As I got off my bike, my legs were jello, I was soaked in sweat, but I felt accomplished, as the bike had been my biggest worry.  I went into the tent, ate my peanut butter sandwich, enjoyed some Gatorade and re applied sunscreen, there was now just 42.2km between me and my 3rd Ironman.

The run started off well, I felt strong in my legs and in my mind, but I slowly started to slip into a dark place, with the heat, the wet socks from the sweating and just fatigue.  I started to think about my TCoB team mates, and not wanting to quit for them, I started to think about my friends who had flown out to BC to cheer me on and I started to think about my sister who has battled a very difficult year, that I was not going to quit and I just pushed on.  It was at about the 17km mark that I snapped out of the funk, found my rhythm and actually felt like a runner again.  And run I did, I just started picking up speed with ever 5Km split, not great speed, but speed, and with the speed came confidence.  Team Eric had also started to appear all over the course, and with that constant spurt of energy and excitement I ran as hard as I could all the way around the course one more time, and down the final stretch with such determination and energy, that I think people were caught off guard.

It was my slowest IM yet, however, the one that has left me feeling the most confident and excited about my next one (In Tremblant on August 21st of this year).  So my bike has been put back together, all my laundry is done and I am back to training as hard as I can for a few weeks, before I go and compete again.  In a sport that takes so much from you at some points, it is also so refreshing to feel how much it gives back to you in other points.

Thank you to all of my TCoB team mates, and I look forward to seeing you at practice…………Stay Strong and roll on!


Eric Humes

On Becoming a “Certain Age” by Paul Goodrow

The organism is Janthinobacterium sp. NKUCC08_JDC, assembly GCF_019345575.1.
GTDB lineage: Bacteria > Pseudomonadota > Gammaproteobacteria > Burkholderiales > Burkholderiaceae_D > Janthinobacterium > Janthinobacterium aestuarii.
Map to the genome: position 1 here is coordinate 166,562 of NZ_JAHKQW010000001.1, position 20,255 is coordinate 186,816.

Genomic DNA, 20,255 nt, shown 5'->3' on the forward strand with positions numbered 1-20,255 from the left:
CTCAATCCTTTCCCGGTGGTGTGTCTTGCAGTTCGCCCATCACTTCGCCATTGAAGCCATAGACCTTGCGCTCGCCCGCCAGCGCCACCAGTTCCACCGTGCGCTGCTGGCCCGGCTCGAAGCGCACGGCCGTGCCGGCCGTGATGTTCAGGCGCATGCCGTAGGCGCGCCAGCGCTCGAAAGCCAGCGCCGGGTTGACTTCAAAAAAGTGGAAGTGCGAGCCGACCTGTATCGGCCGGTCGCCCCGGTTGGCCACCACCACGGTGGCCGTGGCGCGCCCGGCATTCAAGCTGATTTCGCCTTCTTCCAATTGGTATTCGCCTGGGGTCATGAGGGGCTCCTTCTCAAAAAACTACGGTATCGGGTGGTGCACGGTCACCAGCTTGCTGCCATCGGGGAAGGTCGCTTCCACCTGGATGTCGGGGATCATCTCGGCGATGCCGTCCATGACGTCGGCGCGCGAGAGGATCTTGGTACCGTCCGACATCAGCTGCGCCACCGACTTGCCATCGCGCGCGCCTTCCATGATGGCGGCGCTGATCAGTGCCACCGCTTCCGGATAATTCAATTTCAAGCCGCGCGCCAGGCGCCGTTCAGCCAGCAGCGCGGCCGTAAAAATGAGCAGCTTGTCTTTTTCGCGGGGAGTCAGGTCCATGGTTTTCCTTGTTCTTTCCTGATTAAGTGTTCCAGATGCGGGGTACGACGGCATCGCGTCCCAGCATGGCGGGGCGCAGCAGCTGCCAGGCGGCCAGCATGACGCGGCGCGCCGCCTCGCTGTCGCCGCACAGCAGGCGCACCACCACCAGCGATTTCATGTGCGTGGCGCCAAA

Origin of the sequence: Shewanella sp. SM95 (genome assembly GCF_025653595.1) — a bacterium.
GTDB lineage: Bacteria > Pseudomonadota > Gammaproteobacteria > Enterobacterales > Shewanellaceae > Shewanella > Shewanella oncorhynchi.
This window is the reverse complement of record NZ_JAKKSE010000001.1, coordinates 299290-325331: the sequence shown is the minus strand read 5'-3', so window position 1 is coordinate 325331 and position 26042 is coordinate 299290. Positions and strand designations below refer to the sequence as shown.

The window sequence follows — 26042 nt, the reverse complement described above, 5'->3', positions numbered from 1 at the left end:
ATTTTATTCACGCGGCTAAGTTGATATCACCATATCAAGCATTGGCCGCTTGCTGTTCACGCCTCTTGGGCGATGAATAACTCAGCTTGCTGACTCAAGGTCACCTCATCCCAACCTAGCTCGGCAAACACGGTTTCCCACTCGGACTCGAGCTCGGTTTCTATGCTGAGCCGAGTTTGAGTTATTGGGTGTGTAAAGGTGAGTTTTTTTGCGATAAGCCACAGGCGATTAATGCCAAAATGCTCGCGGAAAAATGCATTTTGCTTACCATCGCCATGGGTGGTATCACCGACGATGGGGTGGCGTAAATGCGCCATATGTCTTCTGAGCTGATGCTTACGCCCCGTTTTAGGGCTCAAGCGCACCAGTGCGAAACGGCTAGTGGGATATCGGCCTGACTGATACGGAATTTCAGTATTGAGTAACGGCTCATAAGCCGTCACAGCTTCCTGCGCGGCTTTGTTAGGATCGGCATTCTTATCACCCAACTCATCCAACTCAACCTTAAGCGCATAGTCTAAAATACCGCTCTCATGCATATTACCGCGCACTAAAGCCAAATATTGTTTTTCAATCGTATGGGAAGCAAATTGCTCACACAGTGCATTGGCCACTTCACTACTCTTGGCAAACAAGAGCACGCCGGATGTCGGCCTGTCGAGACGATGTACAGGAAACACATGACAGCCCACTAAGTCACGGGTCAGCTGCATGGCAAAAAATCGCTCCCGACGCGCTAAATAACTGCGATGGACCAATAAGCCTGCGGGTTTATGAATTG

On Becoming a “Certain Age”

Nothing is more disconcerting to an athlete than the sudden realization that we’ve reached a “Certain Age”. And it’s not gradual. One day it’s all about going faster and faster, the continual quest for personal bests. And then it’s not. It’s OMG! OMG! I‘ve become one of them.

For years we ignored it and frankly, it just didn’t interest us. When older friends of a Certain Age talked about it, we were like “Whatever…”

And we never like to admit we’ve reached a Certain Age. Certainly not to our fellow athletes. But once we’re there, we know it. Oh do we know it!

But we still like to think we can hang with everyone. And for a while we can. We just pay a bigger price. Recovery is now spelled “r-e-c-o-v-e-r-r-r-y”. We research all the science behind rest and how muscles recover. But why does it have to take so long? We know all the benefits. But it still pisses us off!

Apparently “muscle memory” is just like regular memory. We have to “jog it”. So we don’t fret when the first open water swim of the season feels like the first open water swim ever! We just go about our business and eventually it all kicks back in.

Sometimes a nerve just stops firing. Just stops. For no good reason. Other than it wants to retire and drink pina coladas by the pool. And the muscle it used to talk to? It stops working too. And we wonder why we have a certain pain. Once our team of therapists figures out the problem, we do exercises to get the scumbags back to work. And they fight us…every. step. of. the. way.

Gradually we readjust our goals. Before, we sort of tolerated injury and we healed fast enough. Now it’s a process in and of itself… with it’s own set of goals and ambitions. Getting to the start line relatively injury free is more satisfying than ever.

But even after we’ve reached that Certain Age, on occasion, we get to do a couple of things we’ve always liked to do. And they give us real joy, more so in their rarity. So when we’ve been good, and we’re feeling young and frisky, and all the conditions are right, the stars and planets are all aligned, for a few precious minutes….we get to run really fast!! As for the other thing… pretty much “ditto”.

And after a Certain Age, we develop new heroes. Like the 83 year old who was doing laps beside me when I was re-learning how to swim and going anaerobic in less than one lap. And wanting to quit. But she kicked my ego’s ass.

Or my mother’s friend who, in her eighties, still took to the streets on her rollerblades. And all the others who, even after that Certain Age, are still kicking and rocking it, pushing boundaries, refusing to go gently, and just doing it.

We remind ourselves “it’s all good”. Because it really is!!

Race Report Italy 70.3 Pescara by Paul Allingham

Hey gang,

This was quite an experience in both a good and bad way.
Forecast for race day was rain and thunderstorms – didn’t materialize.  But the race start was scheduled for noon with a self seeding walk-in start for the swim.  Just as the pros entered the water followed by about 200 of the 1300 age groupers a gale started to blow which really whipped up the water and blew over the swim finish “arches”.  And one of the early starters did the swim out to the breakwall of rocks that we were to swim through and was swept into the rock getting a head and leg abrasion.  So they stopped the swim with about 1100 of us lined up on the beach and a few in the water, many of whom completed the swim including all the pros.